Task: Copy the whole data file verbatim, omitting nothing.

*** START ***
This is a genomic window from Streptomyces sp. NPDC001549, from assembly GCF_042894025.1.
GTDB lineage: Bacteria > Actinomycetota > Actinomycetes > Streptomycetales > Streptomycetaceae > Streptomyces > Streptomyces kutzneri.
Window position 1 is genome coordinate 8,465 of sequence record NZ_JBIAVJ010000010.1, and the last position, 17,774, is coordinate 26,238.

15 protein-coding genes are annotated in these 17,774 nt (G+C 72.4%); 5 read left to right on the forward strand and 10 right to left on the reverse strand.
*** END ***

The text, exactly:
This is a genomic window from Streptomyces sp. NPDC001549, from assembly GCF_042894025.1.
GTDB lineage: Bacteria > Actinomycetota > Actinomycetes > Streptomycetales > Streptomycetaceae > Streptomyces > Streptomyces kutzneri.
Window position 1 is genome coordinate 8,465 of sequence record NZ_JBIAVJ010000010.1, and the last position, 17,774, is coordinate 26,238.

15 protein-coding genes are annotated in these 17,774 nt (G+C 72.4%); 5 read left to right on the forward strand and 10 right to left on the reverse strand.